Nationals left fielders, “led” by Xavier Nady, have amassed an MLB-low .406 OPS in 101 at-bats to date, hitting just .119 with no homers and six RBI.
Here’s the list of the worst OPSs by team and position so far, along with the player most responsible for the poor showing.
LF Nationals – .406 (.119/.237/.168) – Nady
3B Athletics – .424 (.133/.186/.238) – Josh Donaldson
3B White Sox – .435 (.178/.217/.218) – Brent Morel
2B Tigers – .436 (.148/.208/.227) – Ryan Raburn
SS Padres – .439 (.138/.248/.191) – Jason Bartlett
CF Cubs – .469 (.183/.248/.221) – Marlon Byrd
C Pirates – .473 (.156/.240/.233) – Rod Barajas
SS White Sox – .476 (.196/.217/.259) – Alexei Ramirez
1B Indians – .484 (.150/.234/.250) – Casey Kotchman
RF Twins – .492 (.156/.221/.271) – Clete Thomas
2B Athletics – .493 (/165/.229/.264) – Jemile Weeks
DH Tigers – .497 (.183/.218/.279) – Delmon Young
1B Mets – .503 (.182/.231/.273) – Ike Davis
DH Mariners – .504 (.184/.223/.281) – Jesus Montero
SS Angels – .506 (.211/.259/.248) – Erick Aybar
SS Pirates – .507 (.172/.204/.303) – Clint Barmes
SS Phillies – .516 (.214/.268/.248) – Jimmy Rollins
3B Twins – .515 (.198/.219/.297) – Danny Valencia
2B Giants – .520 (.235/.275/.245) – Ryan Theriot
SS Mariners – .525 (.174/.275/.250) – Brendan Ryan
2B Twins – .532 (.228/.260/.272) – Alexi Casilla
C Padres – .538 (.171/.252/.286) – Nick Hundley
C Athletics – .540 (.217/.257/.283) – Kurt Suzuki
CF Brewers – .540 (.205/.246/.295) – Nyjer Morgan
SS Twins – .542 (.208/.304/.238) – Jamey Carroll
– It’s pretty hard to believe, but in Chase Utley’s absence, Phillies second basemen have still outproduced the shortstops and third basemen. That’s because Pete Orr has been a nice surprise with a .714 OPS in nine games. Freddy Galvis has a .571 OPS in 26 games at second base.
– The Pirates’ big winter signings both appear on the list, as Barajas and Barmes have really brought the offense down. They were picked up more for their gloves, of course, but they’ve made it really tough for the Pirates to get anything going towards the bottom of their lineup.
– If I had a better feeling who to blame among Ron Gardenhire and Terry Ryan for the Twins’ right field mess, I would have listed him instead of Thomas. Minnesota’s original plan was to play Josh Willingham in right and Ben Revere in left, but Willingham was moved to left late in the spring and right field has been a disaster area since. Revere wouldn’t have been anything special either, but he almost surely would have been better than this.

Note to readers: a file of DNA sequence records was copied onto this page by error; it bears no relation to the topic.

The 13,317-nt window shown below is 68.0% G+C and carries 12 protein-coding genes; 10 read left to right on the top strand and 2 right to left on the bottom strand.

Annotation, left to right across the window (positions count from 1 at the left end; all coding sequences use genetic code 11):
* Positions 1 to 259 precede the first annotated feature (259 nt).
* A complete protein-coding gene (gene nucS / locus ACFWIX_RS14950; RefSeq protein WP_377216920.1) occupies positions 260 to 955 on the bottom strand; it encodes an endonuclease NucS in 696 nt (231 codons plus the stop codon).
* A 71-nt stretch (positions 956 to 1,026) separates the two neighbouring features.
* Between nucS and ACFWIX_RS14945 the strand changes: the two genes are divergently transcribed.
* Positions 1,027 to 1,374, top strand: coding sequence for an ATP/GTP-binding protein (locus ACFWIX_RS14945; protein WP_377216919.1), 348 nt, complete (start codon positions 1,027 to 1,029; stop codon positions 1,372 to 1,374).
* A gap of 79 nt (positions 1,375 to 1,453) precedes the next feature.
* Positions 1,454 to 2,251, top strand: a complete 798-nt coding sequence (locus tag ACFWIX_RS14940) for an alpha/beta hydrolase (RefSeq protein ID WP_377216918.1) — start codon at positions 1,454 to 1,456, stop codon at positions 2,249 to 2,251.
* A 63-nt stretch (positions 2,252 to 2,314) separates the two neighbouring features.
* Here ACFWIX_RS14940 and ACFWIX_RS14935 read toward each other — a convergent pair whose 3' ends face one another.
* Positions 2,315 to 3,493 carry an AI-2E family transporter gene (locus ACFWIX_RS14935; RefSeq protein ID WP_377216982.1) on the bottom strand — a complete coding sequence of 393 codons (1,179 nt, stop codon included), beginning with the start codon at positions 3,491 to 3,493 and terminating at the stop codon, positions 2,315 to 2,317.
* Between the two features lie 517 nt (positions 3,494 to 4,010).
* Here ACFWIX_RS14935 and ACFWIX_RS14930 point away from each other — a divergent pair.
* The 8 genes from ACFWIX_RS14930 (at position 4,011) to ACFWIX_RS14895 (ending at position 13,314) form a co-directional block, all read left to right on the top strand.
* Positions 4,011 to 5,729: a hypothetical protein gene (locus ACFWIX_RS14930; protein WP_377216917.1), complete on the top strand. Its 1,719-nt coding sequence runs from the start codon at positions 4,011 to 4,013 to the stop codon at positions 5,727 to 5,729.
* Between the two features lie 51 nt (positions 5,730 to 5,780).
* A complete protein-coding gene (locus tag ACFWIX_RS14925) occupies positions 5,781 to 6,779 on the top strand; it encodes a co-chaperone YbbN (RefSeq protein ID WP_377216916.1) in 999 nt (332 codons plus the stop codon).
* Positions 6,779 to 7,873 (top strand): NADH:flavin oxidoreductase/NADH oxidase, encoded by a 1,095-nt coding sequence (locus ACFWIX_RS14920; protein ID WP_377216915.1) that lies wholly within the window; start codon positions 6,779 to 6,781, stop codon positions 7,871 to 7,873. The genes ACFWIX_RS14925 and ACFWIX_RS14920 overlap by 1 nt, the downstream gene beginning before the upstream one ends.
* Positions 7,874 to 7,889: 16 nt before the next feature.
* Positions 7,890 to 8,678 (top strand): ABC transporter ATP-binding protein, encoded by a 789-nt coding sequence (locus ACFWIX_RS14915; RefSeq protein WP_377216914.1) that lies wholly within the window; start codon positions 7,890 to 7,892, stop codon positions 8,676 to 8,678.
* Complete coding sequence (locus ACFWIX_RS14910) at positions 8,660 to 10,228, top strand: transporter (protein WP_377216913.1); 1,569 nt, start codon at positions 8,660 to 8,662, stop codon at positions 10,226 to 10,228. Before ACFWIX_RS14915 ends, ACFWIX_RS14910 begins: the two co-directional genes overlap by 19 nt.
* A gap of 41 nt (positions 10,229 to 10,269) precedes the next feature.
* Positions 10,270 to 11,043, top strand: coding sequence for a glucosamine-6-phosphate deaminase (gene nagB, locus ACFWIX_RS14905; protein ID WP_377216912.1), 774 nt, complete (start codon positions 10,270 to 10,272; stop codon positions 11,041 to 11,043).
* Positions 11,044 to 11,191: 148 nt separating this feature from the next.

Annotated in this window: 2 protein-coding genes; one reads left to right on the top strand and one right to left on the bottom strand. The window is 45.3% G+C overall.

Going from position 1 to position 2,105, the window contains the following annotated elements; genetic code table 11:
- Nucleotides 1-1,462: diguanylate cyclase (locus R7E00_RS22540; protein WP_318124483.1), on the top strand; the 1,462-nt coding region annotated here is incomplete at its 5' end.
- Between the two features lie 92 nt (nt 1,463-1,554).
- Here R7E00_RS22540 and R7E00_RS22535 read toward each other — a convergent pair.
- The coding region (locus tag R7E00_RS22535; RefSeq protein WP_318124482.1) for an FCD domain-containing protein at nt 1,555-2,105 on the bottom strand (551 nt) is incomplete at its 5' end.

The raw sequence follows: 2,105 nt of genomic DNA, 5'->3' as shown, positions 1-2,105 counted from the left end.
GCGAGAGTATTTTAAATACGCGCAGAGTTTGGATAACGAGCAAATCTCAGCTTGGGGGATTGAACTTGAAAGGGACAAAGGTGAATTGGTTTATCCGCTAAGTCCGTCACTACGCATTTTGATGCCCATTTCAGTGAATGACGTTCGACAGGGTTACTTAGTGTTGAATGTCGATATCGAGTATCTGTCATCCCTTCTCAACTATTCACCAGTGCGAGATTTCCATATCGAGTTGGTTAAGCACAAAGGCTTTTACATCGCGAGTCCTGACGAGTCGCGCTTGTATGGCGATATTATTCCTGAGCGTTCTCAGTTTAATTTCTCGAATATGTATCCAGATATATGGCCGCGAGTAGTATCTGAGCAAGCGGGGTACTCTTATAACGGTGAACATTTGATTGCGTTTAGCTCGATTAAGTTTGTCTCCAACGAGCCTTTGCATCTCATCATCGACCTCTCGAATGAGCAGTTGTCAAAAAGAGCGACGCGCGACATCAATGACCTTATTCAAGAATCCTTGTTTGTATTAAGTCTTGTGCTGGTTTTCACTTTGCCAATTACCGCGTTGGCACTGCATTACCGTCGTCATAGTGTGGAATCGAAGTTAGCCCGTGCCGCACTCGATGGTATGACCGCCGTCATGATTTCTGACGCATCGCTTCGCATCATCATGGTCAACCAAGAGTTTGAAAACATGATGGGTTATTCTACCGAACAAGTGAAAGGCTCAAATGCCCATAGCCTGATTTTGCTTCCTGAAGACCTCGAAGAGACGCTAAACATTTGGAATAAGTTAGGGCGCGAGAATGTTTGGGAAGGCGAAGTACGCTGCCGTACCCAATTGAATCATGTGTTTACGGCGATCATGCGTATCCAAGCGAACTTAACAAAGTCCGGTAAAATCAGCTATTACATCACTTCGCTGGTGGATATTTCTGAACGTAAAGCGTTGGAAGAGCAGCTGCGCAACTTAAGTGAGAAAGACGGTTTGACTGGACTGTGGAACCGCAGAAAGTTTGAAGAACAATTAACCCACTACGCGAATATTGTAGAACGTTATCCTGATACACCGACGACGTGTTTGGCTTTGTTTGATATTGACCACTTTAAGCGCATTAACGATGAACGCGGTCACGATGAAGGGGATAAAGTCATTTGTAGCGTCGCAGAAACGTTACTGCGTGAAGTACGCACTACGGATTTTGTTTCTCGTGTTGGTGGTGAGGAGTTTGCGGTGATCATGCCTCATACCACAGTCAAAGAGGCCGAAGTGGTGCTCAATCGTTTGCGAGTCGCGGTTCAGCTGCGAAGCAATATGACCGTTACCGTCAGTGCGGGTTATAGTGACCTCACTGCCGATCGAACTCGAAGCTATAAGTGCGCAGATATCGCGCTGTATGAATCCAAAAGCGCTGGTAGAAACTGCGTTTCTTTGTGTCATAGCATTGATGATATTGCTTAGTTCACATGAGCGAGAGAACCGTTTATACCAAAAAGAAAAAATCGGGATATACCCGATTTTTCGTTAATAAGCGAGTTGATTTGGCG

Matt Holliday might not have a landing spot with the Cardinals in 2017, but that doesn’t mean he’s ready to hang his cleats up just yet. Prior to the Cardinals’ afternoon set against the Pirates on Saturday, the 36-year-old expressed his desire to further his career elsewhere, even if staying in St. Louis is not a possibility.
It’s been a down year for the outfielder, who batted .242/.318/.450 through 107 games before landing on the disabled list with a fractured right thumb. His 0.6 fWAR is the lowest mark of his career to date. Notwithstanding two injury-riddled seasons (he was sidelined through most of 2015 with a right quadriceps strain), he’s performed admirably for the Cardinals over the past eight years, putting up a .292/.379/.494 batting line, 156 home runs, and 26.8 fWAR with the club. With a return to full health, he might not be on the market for long.
It’s the last Clayton Kershaw start of the regular season. Prepare yourselves accordingly.
The Dodgers already have the NL West in the bag, but they’re still fighting for home-field advantage against the Nationals. Should the two teams end up with the same regular season record by Monday morning, the edge will go to the Dodgers, who have a better head-to-head record this year. Kershaw has already been announced as the starter for Game 1 of the NLDS, while the Nationals have kept their lineup close to the vest for the time being.
Facing the Dodgers is Giants’ left-hander Ty Blach, who is poised to make the second major league start of his career this afternoon. The Giants are in a precarious position heading into the last two games of the year and have the potential to force a three-way tie among NL wild card contenders. A thorough breakdown of the wild card and home-field advantage possibilities has been outlined here.
You can find more from Saturday’s action below.
New York Mets (Bartolo Colon) @ Philadelphia Phillies (Phil Klein), 1:05 PM EDT
Pittsburgh Pirates (Chad Kuhl) @ St. Louis Cardinals (Michael Wacha), 1:05 PM EDT
Baltimore Orioles (Wade Miley) @ New York Yankees (Luis Severino), 4:05 PM EDT
Los Angeles Dodgers (Clayton Kershaw) @ San Francisco Giants (Ty Blach), 4:05 PM EDT
Miami Marlins (Wei-Yin Chen) @ Washington Nationals (Tanner Roark), 4:05 PM EDT
Chicago Cubs (Jon Lester) @ Cincinnati Reds (Tim Adleman), 4:10 PM EDT
Cleveland Indians (Trevor Bauer) @ Kansas City Royals (Edinson Volquez), 4:15 PM EDT
Detroit Tigers (Jordan Zimmerman) @ Atlanta Braves (Aaron Blair), 7:10 PM EDT
Toronto Blue Jays (J.A. Happ) @ Boston Red Sox (Eduardo Rodriguez), 7:10 PM EDT
Tampa Bay Rays (Jake Odorizzi) @ Texas Rangers (Colby Lewis), 8:05 PM EDT
Milwaukee Brewers (Wily Peralta) @ Colorado Rockies (Jeff Hoffman), 8:10 PM EDT
Houston Astros (Collin McHugh) @ Los Angeles Angels (Tyler Skaggs), 9:05 PM EDT
Oakland Athletics (Jharel Cotton) @ Seattle Mariners (Hisashi Iwakuma), 9:10 PM EDT